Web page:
The Garifuna Collective plays on stage at the 2019 Calgary Folk Music Festival Saturday, July 27, 2019. Jim Wells/Postmedia
Apparently Nathaniel Rateliff’s record company told him he did not have to worry about finding another S.O.B.That would be the 2015 smash hit that helped propel Denver-based Rateliff and his Night Sweats to headliner status and provided the inevitable climax to Saturday night’s mainstage fun at Prince’s Island Park on the third night of the Calgary Folk Music Festival.It would be nice to assume that record company brass were taking a long-view approach to developing a relatively new act and didn’t want their 40-year-old star to fret about a sophomore slump. But the likelier story was that they were simply being realistic: Few artists have one song as explosive and immediately satisfying as the jubilant gospel stomper S.O.B., much less two.Rateliff and his seven-piece backing band closed out an evening that was dominated by a variety of potent grooves, whether it be the Night Sweats retro soul, the chill groove that backs the glorious harmonies of L.A.’s Lucius, or playful western swing of Texas veterans Asleep at the Wheel. But it was Rateliff that had the sold-out crowd on its feet in anticipation of his set. It’s true, there is nothing as striking as S.O.B. on the band’s 2018 sophomore release, Tearing at the Seams. But that doesn’t mean Rateliff doesn’t have a stellar voice for soul and solid songbook, particularly since he has only had records. (At least in this configuration. Rateliff actually has a past life as a brooding singer-songwriter.)His unassuming personality is far more modest than the outsized exuberance of his biggest hit. So he let the music do the talking, offering a set that showcased his stunning vocals, perceptive back-up band and assured prowess in the language of R&B and soul.It made for a slow-burn build to that S.O.B. of a climax, starting with Van Morrison-esque mid-tempo numbers such as You Worry Me, Look It Here and Be There before offering knock-out vocal performance on Baby I Lost My Way (But I’m Going Home) worthy of Otis Redding. By the time the band hit the charging I Need Never Get Old the audience was nicely primed for S.O.B.On Coolin’ Out, Rateliff brought out Lucius singers Jess Wolf an Holly Laessig, who also sang on that cut for Tearing at the Seams. As backup singers, the two offer a much more subdued and subtle meshing of voice than they do on their own songs. To say Wolf and Laessig possess impressive harmonies is like saying Banff possesses impressive mountains. It’s true, but hardly does justice to the explosive and ear-shattering heights they can reach. The two singers — who share a vintage microphone, hair style and, on this particular evening, sparkling silver dresses — are astonishing live performers who seem to hit several fevered peaks within the same song. With their android-like symmetry, they often look like they belong in the Twin Peaks roadhouse. But the look is secondary to the sheer beauty of those voices, which are often offset by some chilly synth and guitar grooves. The hand-clapping girl-group vibe of Turn it Around and soul-pop shimmer of Almost Makes Me Wish for Rain were highlights.Speaking of rain, the festival suffered a bummer blast of it in the mid-afternoon as thunderstorm warnings hovered over the region for a few hours.Luckily, the storm never arrived in full force. Perhaps it was due to the sunny sounds of exceptional Charleston quintet Ranky Tanky, who kicked off the main-stage lineup Saturday. The jazzy soul band — reportedly inspired by the Gullah music of slave descendants in the coastal region of North Carolina — came out with guns blazing on a defiant battle cry called Freedom before breaking into the cautionary, finger-wagging gospel classic You Better Mind. Originals such as Let Me Be and the appropriately titled Good Times were equally rousing, as was the bright, fiery trumpet lines of Charlton Singleton and buoyant vocals of Quaina Parler. On the rhythmic Sometimes, all four musicians offered evidence of their jazz chops.Festival favourites the Garifuna Collective kept the party going. In fact it was a common sentiment during the Belize outfit’s breezy set. “More music, less talk” was mentioned more than once as the band fed the dance floor with funky guitar rhythms and propulsive percussion. There was even a manic dance-off between band members and an elaborately outfitted, masked (and presumably) Belizean dancer, which upped the celebratory vibe to surreal levels.Sprawling Austin, Texas act Asleep at the Wheel came swinging out the gate with its own party music. “I always wear a big old smile, I never do look sour” sang Ray Benson on Bob Wills’ Take Me Back to Tulsa. The jolly giant, who has overseen the band for 49 years, led his tight-knit crew through a number of Bob Will’s western swing numbers and like-minded originals. Granted, if that’s not your thing, there wasn’t a lot of variety. But it’s hard to imagine anyone not smiling through the band’s rollicking take on Johnny Cash’s Big River, or Benson’s salty duet with fiddlier Katie Shore on I Hear Ya Talkin,’ or the roadhouse boogie of opener Route 66. Benson also showcased his poignant side, perfectly applying his plaintive baritone to Guy Clark’s I Wish I was in Austin.If your keeping track, that means the main stage featured retro-soul, sparkling harmonized folk-pop, country swing, jazzy Gullah and Belizean rhythms.So for the purists who think programmers has veered too far from the traditional folkie sounds (and there is always at least one), it would be hard to find a more perfect saviour than Kentucky’s Joan Shelley. After the near-storm passed Saturday afternoon, she lent her dulcet tones to a quiet and pretty side-stage set of acoustic folk that conjured up images of the Ohio River, mountains, birds, strong women and nature. Adding to her bonafides is the fact that her collaborator Nathan Salsburg, who joined her on guitar, is the curator of the Alan Lomax Archives. Her songs are not numbingly earnest in a John Denver way, though. They are smart and melodic, particularly the haunting Cost of the Cold and The Sway, a beautiful “wedding song” that speaks of both devotion and doubt.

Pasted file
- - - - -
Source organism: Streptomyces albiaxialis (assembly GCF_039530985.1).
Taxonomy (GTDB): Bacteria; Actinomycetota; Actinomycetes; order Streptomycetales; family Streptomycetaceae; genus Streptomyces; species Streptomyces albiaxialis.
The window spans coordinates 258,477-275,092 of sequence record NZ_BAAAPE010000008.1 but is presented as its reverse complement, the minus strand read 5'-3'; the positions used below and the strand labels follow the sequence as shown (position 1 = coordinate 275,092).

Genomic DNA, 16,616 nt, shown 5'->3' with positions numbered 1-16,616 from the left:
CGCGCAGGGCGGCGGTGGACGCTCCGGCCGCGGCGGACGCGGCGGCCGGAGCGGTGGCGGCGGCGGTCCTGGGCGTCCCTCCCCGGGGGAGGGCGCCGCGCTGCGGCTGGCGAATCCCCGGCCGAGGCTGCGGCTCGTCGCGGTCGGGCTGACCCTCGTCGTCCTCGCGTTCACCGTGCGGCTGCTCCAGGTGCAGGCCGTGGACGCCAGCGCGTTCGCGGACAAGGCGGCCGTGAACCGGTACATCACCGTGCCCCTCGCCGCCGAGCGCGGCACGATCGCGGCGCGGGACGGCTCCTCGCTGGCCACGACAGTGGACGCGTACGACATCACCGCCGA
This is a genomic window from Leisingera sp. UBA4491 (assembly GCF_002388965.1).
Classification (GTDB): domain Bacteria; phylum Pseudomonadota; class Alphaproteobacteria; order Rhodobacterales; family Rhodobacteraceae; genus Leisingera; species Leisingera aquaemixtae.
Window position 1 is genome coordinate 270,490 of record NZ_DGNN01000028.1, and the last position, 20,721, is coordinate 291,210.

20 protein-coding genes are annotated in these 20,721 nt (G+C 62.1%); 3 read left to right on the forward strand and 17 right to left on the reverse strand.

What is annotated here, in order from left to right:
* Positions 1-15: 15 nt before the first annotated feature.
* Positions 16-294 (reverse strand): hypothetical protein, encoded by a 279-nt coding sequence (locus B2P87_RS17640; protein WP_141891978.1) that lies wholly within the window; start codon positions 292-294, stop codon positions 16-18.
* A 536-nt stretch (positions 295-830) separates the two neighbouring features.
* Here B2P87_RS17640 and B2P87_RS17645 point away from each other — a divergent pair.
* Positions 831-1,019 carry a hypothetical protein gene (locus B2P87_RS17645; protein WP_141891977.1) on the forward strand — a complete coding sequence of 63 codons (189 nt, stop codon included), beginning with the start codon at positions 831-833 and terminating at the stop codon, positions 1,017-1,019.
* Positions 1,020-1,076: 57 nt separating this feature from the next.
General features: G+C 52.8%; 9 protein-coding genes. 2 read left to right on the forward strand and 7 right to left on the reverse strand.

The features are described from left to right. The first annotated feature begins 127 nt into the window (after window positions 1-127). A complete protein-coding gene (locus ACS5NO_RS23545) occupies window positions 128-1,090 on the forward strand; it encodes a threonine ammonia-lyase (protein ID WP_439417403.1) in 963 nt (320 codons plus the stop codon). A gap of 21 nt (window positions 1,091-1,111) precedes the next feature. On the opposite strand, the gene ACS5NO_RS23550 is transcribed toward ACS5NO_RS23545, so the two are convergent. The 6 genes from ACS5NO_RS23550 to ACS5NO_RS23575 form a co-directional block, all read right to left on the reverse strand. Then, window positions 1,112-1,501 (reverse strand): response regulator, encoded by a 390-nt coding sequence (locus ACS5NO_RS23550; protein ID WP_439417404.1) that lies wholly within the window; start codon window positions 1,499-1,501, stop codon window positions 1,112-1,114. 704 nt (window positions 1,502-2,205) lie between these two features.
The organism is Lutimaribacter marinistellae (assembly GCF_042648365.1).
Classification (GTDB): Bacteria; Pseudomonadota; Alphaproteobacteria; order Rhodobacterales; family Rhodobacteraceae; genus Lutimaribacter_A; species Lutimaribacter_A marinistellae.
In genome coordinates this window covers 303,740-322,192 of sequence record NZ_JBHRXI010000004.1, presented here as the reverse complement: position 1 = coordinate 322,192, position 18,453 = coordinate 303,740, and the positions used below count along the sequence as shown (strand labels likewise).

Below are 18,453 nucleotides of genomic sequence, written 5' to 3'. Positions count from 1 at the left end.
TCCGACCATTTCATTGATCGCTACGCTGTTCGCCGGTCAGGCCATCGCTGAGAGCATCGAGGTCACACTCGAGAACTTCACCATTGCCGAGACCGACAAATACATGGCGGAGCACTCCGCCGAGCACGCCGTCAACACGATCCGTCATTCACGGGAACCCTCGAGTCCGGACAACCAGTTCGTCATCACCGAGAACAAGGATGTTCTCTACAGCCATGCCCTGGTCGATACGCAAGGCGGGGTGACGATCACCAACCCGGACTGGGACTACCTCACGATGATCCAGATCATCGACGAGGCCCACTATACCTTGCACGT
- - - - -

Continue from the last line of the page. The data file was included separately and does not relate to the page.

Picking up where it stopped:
Celeigh Cardinal plays on stage at the 2019 Calgary Folk Music Festival Saturday, July 27, 2019. Jim Wells/Postmedia
Earlier in the day, Edmonton-based singer-songwriter Celeigh Cardinal managed to beat the burst of unexpected and unwelcome afternoon wind and rain with a set of blues, folk and soul that showcased her smooth but powerful pipes. The sly The Devil is a Blue-Eyed Man, growling When All is Said and Done and rollicking Will You Be my Dog were assured enough that a soulful run through Etta James Tell Mama didn’t sound out of place. But Cardinal may have shone brightest on the subtle mournful soul ballad There Ain’t No Way.She finished just in time for those wandering back towards the main throughway to catch Manitoba’s iskwe, who was part of a workshop on the neighbouring stage, urge the sleepy afternoon audience to participate in a traditional Ojibwe round dance and singalong as she sang the powerful drum-and-voice tune The Unforgotten. It was one of the more poignant and memorable moments of the weekend and, like many acts on Saturday, possessed a groove all its own.The Calgary Folk Music Festival runs until Sunday, July 28 at Prince’s Island Park.